Being: the second of three posts on Carla Speed McNeil’s “aboriginal science fiction” comic Finder…

He did not want to compose another Quixote —which is easy— but the Quixote itself. Needless to say, he never contemplated a mechanical transcription of the original; he did not propose to copy it. His admirable intention was to produce a few pages which would coincide—word for word and line for line—with those of Miguel de Cervantes.

“My intent is no more than astonishing,” he wrote me the 30th of September, 1934, from Bayonne. “The final term in a theological or metaphysical demonstration—the objective world, God, causality, the forms of the universe—is no less previous and common than my famed novel. The only difference is that the philosophers publish the intermediary stages of their labor in pleasant volumes and I have resolved to do away with those stages.” In truth, not one worksheet remains to bear witness to his years of effort.

(J.L. Borges – ‘Pierre Menard Author of the Quixote’)

You find yourself bored and lost in your local comics shop on a crisp Thursday afternoon.  You’ve exhausted all your usual favourites, or at least, you’re pretty sure that you’re not paying that amount for that hardcover collection today.  Thankfully whoever does the ordering for your local shop has anticipated your boredom, and has made sure that one of Carla Speed McNeil’s Finder comics is waiting there on the shelf for you.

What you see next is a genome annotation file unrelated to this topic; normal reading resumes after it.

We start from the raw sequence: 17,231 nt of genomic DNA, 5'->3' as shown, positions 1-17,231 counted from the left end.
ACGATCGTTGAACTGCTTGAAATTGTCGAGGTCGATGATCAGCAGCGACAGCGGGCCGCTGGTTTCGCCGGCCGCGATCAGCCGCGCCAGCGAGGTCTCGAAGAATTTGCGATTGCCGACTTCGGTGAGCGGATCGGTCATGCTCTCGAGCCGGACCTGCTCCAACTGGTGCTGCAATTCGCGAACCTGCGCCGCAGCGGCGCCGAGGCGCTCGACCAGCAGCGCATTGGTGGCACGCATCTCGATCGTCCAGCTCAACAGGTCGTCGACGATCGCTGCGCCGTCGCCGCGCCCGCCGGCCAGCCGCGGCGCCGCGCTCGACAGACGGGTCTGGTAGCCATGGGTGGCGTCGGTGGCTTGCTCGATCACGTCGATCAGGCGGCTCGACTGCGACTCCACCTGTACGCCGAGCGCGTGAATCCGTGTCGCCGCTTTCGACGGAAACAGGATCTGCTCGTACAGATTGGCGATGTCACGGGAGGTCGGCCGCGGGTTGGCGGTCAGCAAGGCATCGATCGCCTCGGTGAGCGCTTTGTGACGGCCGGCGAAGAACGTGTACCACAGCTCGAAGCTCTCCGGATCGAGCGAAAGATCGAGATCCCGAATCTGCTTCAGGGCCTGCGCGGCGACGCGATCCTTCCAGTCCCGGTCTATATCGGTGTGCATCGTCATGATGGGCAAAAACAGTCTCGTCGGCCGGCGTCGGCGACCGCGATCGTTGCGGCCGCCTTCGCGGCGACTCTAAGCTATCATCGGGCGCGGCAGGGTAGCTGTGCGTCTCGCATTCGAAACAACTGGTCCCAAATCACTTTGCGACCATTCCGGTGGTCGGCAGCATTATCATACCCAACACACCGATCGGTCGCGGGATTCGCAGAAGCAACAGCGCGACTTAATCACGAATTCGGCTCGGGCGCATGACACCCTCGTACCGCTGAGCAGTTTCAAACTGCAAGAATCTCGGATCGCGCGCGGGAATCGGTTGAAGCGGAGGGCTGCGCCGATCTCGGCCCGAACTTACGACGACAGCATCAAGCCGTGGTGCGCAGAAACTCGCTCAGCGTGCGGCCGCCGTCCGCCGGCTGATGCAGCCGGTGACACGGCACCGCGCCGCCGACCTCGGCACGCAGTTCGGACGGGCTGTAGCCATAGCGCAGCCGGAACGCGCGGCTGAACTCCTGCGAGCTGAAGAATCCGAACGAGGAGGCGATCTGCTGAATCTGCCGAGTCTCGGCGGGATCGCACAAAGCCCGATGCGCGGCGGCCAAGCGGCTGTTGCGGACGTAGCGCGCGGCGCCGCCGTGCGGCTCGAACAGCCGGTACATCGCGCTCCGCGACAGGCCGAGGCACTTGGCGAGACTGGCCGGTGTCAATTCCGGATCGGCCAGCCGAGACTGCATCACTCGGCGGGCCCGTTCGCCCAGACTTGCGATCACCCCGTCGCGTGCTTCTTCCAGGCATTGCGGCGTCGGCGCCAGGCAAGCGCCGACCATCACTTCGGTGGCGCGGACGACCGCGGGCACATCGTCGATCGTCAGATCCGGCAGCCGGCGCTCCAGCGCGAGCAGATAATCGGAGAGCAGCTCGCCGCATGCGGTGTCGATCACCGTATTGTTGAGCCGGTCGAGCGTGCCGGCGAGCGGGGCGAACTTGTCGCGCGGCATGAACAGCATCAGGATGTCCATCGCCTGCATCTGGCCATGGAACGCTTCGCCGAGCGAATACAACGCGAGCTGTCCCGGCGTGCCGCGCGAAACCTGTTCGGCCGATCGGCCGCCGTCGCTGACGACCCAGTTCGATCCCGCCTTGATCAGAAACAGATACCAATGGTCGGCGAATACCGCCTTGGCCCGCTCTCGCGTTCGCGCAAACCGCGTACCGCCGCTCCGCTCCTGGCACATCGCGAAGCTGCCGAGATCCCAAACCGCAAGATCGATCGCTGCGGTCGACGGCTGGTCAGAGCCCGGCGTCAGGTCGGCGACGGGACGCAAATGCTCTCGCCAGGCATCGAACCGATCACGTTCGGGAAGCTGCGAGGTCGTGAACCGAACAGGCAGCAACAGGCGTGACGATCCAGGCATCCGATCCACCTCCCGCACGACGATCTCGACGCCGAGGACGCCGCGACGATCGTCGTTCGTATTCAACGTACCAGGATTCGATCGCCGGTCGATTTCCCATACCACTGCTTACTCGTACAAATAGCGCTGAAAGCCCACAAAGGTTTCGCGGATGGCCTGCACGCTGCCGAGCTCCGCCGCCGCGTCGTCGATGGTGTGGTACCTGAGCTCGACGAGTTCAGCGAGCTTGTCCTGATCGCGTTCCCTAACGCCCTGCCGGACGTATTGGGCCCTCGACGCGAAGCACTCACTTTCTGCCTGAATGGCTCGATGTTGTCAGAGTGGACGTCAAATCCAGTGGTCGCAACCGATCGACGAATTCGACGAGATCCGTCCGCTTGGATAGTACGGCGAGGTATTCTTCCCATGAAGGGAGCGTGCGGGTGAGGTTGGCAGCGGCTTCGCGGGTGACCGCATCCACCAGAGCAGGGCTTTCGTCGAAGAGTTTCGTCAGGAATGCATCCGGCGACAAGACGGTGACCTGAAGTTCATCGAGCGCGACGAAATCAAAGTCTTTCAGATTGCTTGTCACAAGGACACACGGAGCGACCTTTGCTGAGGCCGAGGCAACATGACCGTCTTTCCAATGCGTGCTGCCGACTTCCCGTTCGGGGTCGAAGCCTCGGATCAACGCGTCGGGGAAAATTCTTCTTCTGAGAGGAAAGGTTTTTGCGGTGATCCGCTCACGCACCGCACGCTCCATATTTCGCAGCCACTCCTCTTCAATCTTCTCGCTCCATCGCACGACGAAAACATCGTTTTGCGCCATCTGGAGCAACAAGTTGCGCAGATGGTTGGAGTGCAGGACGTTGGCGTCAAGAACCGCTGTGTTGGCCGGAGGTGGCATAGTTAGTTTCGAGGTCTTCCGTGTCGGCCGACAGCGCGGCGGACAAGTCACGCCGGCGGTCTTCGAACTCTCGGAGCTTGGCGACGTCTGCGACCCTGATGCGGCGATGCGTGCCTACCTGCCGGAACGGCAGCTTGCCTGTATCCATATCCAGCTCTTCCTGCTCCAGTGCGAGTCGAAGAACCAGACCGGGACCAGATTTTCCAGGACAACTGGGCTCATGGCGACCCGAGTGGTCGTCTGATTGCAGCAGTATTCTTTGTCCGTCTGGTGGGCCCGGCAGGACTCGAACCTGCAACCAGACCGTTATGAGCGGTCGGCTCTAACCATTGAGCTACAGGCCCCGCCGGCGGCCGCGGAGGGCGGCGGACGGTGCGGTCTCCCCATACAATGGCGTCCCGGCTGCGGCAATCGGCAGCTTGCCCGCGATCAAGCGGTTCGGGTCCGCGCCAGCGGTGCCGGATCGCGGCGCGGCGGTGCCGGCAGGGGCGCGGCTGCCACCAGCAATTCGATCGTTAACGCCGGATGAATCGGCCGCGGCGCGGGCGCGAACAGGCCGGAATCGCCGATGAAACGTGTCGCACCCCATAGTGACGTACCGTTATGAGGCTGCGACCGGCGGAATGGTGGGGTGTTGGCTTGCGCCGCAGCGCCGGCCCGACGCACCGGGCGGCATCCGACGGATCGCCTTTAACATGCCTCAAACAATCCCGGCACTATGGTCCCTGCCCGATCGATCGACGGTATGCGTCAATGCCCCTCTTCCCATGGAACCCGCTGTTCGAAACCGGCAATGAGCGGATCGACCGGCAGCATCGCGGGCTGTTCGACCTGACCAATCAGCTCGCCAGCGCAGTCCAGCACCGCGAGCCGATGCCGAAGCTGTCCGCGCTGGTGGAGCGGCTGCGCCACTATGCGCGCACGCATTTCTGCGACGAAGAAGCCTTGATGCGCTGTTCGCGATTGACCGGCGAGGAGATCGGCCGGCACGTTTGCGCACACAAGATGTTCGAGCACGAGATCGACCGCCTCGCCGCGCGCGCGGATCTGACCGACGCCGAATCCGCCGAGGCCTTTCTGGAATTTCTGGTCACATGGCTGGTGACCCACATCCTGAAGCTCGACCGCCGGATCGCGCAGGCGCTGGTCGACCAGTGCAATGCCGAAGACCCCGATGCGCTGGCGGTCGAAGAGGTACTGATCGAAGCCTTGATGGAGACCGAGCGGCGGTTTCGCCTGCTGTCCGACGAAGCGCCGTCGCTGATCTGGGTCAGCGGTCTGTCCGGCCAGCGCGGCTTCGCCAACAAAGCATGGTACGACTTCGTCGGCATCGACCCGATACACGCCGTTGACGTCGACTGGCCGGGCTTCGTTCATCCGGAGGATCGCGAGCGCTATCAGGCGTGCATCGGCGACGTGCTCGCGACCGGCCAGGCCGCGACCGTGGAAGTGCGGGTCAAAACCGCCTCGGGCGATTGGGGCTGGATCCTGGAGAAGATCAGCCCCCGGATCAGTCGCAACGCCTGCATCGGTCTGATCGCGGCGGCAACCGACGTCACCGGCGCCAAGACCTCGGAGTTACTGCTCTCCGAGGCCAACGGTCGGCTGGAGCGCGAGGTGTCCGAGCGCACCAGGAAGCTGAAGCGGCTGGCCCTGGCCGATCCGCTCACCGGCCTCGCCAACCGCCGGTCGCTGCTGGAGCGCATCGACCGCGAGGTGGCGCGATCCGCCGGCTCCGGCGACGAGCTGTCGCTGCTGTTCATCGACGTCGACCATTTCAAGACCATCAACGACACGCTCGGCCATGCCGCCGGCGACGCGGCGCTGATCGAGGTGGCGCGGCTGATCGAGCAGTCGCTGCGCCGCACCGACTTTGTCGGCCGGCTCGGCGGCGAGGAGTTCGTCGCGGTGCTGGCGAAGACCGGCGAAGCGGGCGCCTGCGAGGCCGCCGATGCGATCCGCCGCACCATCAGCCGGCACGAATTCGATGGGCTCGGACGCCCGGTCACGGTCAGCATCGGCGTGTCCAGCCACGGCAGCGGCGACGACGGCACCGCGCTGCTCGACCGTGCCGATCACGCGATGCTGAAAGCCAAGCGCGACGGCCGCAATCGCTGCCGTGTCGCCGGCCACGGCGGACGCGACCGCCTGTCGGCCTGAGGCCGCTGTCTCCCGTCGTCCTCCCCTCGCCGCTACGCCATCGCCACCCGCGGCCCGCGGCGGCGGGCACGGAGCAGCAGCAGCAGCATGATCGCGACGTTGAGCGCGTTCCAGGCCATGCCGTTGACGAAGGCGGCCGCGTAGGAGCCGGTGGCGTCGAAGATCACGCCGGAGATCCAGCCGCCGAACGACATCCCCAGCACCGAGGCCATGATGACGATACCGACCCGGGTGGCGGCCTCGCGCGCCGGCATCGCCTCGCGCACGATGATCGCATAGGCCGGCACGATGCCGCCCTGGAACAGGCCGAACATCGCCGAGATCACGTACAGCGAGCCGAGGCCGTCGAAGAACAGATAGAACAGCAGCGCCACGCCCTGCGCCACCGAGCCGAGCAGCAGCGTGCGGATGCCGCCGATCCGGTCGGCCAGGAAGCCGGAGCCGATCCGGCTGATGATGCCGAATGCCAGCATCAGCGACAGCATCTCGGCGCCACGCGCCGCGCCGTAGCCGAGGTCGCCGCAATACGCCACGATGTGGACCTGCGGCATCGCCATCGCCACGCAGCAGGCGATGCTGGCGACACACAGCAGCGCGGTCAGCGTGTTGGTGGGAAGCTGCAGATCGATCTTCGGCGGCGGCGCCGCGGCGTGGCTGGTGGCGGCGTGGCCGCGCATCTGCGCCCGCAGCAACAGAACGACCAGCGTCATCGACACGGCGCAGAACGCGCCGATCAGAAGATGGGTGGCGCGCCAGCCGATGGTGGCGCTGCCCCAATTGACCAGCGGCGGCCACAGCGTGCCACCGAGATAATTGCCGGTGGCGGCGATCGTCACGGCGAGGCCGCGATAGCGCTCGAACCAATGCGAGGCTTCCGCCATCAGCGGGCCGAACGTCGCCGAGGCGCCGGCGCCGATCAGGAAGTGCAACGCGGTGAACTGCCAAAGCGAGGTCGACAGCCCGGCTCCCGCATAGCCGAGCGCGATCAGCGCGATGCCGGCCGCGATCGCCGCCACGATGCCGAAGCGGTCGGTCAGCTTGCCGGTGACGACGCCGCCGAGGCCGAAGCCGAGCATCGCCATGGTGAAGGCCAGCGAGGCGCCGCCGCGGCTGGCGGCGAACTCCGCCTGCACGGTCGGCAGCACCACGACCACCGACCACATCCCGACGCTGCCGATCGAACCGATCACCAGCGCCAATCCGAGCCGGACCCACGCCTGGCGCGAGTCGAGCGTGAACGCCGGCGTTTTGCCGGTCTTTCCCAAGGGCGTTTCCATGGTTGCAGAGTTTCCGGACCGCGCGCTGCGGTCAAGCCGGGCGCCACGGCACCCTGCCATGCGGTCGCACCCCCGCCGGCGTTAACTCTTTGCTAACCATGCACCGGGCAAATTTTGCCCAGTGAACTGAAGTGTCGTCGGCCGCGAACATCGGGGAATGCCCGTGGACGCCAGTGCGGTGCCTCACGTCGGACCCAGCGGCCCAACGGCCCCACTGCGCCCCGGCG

You’ve read a lot about Finder and — your friend Cat’s admonition that you “like music that’s fun to read about instead of music that’s fun to listen to” still fresh in your ears — you have to admit that this counts for a lot for you.

The specific Finder comic that’s in front of you is Talisman:

You seem to remember that this is a particularly well-regarded volume. What was it Douglas Wolk said about it in his Reading Comics? Ah yes:

McNeil didn’t entirely hit her stride until the fourth Finder volume, Talisman, and it’s not a coincidence that it’s her most tightly focused story: it’s about a girl who falls in love with a book, loses it, and becomes a writer in her attempts to find it again.

Well, imagine that–a storyteller inspired by other people’s stories!

Click here to watch me struggle to escape from the confines of language as only a comics blogger can!